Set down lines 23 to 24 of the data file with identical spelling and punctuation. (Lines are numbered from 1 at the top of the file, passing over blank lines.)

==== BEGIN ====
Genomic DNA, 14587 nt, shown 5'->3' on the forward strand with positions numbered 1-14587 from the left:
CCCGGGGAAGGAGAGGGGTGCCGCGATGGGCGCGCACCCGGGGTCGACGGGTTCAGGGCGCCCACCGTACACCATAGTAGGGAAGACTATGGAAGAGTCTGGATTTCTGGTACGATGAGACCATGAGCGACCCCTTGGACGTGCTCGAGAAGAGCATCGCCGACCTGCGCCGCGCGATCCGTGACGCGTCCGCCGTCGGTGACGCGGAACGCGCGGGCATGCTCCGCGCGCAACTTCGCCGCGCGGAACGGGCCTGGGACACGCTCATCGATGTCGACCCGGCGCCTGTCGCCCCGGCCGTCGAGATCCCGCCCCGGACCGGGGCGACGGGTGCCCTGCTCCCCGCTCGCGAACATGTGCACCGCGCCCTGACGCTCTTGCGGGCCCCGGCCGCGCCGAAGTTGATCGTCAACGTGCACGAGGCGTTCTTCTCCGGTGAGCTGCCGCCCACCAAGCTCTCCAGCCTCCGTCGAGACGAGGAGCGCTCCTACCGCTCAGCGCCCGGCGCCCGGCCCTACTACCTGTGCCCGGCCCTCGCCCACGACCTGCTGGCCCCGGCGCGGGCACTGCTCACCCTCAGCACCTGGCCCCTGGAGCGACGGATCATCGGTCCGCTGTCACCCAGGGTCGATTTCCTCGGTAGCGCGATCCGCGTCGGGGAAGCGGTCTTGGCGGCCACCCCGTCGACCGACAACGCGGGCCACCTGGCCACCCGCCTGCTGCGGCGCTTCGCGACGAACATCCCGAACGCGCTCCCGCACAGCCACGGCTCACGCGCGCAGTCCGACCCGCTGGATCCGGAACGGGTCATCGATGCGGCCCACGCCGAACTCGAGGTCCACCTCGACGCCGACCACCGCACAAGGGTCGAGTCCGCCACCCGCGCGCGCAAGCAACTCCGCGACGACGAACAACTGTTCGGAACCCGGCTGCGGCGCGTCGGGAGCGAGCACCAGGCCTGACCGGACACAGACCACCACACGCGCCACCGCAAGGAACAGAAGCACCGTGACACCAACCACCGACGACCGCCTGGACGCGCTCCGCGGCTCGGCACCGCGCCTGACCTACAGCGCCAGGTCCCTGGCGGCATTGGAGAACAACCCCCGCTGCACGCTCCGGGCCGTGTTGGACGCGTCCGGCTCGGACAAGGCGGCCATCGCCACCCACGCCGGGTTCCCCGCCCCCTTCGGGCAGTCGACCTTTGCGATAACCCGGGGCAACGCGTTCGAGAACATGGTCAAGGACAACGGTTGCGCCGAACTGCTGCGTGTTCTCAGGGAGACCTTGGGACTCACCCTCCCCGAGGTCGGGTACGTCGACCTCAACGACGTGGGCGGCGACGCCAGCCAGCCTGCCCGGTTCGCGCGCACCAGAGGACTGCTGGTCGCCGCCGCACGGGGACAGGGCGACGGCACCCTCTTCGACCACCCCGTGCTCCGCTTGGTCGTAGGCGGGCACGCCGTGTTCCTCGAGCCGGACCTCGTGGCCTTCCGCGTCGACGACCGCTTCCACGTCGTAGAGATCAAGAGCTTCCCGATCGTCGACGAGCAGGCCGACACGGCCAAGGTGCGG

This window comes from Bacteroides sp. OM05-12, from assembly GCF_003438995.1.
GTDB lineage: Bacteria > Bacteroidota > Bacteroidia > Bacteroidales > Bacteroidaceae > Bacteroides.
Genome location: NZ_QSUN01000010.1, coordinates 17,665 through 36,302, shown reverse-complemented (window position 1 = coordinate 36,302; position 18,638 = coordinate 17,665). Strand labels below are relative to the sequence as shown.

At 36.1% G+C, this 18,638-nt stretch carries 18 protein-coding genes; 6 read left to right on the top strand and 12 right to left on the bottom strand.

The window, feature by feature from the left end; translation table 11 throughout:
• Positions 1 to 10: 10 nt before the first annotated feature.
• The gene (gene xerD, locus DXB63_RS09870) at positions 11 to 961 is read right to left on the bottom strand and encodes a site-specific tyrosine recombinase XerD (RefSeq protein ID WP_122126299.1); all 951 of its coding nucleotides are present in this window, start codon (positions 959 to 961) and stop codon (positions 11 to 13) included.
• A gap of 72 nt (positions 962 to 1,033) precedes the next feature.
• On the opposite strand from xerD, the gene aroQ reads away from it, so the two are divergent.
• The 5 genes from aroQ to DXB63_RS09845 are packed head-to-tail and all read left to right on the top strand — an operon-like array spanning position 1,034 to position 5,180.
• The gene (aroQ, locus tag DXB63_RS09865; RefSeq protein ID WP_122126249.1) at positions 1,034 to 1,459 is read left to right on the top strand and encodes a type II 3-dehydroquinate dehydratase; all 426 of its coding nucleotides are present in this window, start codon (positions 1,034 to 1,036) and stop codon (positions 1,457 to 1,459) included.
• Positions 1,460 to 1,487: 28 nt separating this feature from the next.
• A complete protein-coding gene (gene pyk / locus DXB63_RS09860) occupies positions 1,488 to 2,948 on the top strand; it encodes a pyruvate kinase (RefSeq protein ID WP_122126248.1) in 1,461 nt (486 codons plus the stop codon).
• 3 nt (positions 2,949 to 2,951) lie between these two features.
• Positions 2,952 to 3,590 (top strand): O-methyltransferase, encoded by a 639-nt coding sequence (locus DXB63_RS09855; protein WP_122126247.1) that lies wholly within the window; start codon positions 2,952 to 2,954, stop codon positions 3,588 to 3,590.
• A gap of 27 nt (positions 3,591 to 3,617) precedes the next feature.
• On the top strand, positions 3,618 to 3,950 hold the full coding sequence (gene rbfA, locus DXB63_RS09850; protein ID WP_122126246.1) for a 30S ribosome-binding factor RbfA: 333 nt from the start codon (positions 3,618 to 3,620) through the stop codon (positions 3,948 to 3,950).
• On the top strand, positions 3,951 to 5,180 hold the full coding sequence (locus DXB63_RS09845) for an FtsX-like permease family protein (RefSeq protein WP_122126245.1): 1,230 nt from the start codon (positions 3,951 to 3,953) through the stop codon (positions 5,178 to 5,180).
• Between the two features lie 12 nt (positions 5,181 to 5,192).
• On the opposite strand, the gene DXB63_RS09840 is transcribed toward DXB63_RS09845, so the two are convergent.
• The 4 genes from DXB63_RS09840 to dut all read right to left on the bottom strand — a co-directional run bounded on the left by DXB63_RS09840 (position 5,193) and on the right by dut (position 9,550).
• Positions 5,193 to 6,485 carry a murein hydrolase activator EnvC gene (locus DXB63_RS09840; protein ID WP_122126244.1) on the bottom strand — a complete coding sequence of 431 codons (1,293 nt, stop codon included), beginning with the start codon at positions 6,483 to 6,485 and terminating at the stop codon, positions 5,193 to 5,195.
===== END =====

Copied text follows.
• The 4 genes from DXB63_RS09840 to dut all read right to left on the bottom strand — a co-directional run bounded on the left by DXB63_RS09840 (position 5,193) and on the right by dut (position 9,550).
• Positions 5,193 to 6,485 carry a murein hydrolase activator EnvC gene (locus DXB63_RS09840; protein ID WP_122126244.1) on the bottom strand — a complete coding sequence of 431 codons (1,293 nt, stop codon included), beginning with the start codon at positions 6,483 to 6,485 and terminating at the stop codon, positions 5,193 to 5,195.